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Why we sleep? Not neurons, astrocytes hold the key

Why and how we sleep? American researchers claim to have solved the mystery, a breakthrough they say could pave the way for advanced scientific treatment for sleep disorders and related neurological conditions.

 

A team at Washington State University has carried out a study and found a link between star-shaped brain cells known as astrocytes and sleep. Astrocytes play a key role in sleep regulation just as neurons, the brain’s nerve cells, a university release said.

 

“What we know about sleep has been based largely on neurons. Neurons communicate through electrical signals, while astrocytes use a process known as calcium signaling to control the activity of neurons they interact with,” lead author Ashley Ingiosi of the university’s Elson S. Floyd College of Medicine said.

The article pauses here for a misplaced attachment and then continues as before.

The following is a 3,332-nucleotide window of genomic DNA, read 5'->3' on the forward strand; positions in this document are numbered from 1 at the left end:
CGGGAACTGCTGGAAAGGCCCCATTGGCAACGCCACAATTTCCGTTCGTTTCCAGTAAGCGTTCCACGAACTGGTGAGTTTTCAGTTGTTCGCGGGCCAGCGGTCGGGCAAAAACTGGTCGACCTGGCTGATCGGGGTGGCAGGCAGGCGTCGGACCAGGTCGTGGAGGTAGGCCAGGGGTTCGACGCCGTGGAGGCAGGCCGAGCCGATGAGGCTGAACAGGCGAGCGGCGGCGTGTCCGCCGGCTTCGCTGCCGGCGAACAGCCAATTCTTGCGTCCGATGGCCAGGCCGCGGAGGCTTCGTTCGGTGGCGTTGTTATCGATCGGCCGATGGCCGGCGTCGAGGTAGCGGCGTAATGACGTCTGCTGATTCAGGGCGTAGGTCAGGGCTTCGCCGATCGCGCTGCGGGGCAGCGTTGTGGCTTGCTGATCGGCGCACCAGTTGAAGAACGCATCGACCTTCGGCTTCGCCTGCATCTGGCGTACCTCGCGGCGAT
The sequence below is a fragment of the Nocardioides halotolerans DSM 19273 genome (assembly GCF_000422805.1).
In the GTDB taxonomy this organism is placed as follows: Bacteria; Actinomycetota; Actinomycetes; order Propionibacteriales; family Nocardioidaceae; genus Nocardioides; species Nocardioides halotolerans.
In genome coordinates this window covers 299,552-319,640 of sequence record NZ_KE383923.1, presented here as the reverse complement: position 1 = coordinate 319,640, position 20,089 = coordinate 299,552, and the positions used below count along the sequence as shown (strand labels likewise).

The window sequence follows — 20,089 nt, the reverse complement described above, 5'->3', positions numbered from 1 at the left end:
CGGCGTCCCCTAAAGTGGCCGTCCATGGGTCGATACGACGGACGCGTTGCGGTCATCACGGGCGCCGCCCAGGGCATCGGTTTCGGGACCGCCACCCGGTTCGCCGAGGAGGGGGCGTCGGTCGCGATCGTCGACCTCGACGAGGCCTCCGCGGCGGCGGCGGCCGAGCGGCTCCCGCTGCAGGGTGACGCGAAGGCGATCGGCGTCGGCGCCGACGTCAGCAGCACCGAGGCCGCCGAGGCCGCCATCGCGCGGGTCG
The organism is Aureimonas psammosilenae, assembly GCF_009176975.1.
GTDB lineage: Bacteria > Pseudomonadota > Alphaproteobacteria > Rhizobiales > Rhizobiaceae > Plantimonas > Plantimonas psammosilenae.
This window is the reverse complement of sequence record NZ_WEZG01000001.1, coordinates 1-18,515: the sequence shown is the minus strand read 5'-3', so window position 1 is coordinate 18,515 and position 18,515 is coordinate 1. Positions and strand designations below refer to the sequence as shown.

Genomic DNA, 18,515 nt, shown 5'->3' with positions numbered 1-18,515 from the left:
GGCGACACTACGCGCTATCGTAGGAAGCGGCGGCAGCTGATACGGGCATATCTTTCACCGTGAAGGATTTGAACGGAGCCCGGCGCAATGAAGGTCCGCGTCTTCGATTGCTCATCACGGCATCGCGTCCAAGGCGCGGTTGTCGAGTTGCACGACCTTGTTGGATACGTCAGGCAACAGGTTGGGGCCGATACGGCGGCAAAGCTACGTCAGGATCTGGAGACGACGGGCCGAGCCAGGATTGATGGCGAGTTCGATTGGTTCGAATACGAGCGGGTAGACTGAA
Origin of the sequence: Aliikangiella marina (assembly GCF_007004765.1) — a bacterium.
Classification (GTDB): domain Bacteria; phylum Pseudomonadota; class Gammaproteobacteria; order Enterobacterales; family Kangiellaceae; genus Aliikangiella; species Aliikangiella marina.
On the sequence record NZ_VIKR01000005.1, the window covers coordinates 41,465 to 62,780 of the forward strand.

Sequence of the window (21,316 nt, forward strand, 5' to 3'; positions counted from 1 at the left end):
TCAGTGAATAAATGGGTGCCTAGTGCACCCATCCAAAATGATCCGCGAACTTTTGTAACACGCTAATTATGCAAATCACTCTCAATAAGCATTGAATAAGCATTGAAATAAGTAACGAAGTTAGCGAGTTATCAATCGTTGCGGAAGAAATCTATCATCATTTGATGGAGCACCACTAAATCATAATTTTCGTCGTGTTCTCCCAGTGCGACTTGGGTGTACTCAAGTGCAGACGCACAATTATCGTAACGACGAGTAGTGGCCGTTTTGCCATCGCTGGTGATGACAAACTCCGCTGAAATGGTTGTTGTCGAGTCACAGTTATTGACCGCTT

The researches have based their conclusion on an experiment on rodents, which recorded the calcium activity of astrocytes on the animals in their sleep and while they were awake, as well as after sleep deprivation. The imaging was done via tiny head-mounted microscopes that looked directly into the brains of mice.

 

During the study, the researchers observed the most calcium activity at the beginning of the rest phase — when sleep need is the most — and the least activity at the end of the test phase, when the need for sleep has dissipated.

 

They also found that sleep deprivation caused an increase in astrocyte calcium activity that decreased after mice were allowed to sleep during the experiment, the findings of which have been published in the Current Biology journal.

 

“This indicates to us that astrocytes are not just passively following the lead of neurons,” said Ingiosi. “And because they don’t necessarily display the same activity patterns as neurons, this might actually implicate a more direct role for astrocytes in regulating sleep and sleep need.”

 

Source: United News of Bangladesh